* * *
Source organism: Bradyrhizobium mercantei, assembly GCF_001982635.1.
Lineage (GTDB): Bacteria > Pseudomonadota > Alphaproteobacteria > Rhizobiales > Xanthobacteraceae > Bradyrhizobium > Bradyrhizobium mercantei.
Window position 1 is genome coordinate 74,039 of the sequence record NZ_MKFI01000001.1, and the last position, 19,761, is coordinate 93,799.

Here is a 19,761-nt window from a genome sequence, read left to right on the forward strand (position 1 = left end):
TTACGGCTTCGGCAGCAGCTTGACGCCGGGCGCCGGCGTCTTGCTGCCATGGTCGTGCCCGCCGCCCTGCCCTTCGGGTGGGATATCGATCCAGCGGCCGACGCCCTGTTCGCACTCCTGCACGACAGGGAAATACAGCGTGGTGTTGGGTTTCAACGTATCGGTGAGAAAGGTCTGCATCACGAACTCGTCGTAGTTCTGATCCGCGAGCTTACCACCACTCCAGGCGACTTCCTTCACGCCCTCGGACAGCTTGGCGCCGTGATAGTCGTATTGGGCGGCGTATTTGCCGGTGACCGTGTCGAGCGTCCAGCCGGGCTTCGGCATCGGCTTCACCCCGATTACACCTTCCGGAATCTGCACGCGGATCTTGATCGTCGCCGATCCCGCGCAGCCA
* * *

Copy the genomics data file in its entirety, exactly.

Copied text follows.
Source organism: Bradyrhizobium mercantei, assembly GCF_001982635.1.
Lineage (GTDB): Bacteria > Pseudomonadota > Alphaproteobacteria > Rhizobiales > Xanthobacteraceae > Bradyrhizobium > Bradyrhizobium mercantei.
Window position 1 is genome coordinate 74,039 of the sequence record NZ_MKFI01000001.1, and the last position, 19,761, is coordinate 93,799.

Here is a 19,761-nt window from a genome sequence, read left to right on the forward strand (position 1 = left end):
TTACGGCTTCGGCAGCAGCTTGACGCCGGGCGCCGGCGTCTTGCTGCCATGGTCGTGCCCGCCGCCCTGCCCTTCGGGTGGGATATCGATCCAGCGGCCGACGCCCTGTTCGCACTCCTGCACGACAGGGAAATACAGCGTGGTGTTGGGTTTCAACGTATCGGTGAGAAAGGTCTGCATCACGAACTCGTCGTAGTTCTGATCCGCGAGCTTACCACCACTCCAGGCGACTTCCTTCACGCCCTCGGACAGCTTGGCGCCGTGATAGTCGTATTGGGCGGCGTATTTGCCGGTGACCGTGTCGAGCGTCCAGCCGGGCTTCGGCATCGGCTTCACCCCGATTACACCTTCCGGAATCTGCACGCGGATCTTGATCGTCGCCGATCCCGCGCAGCCA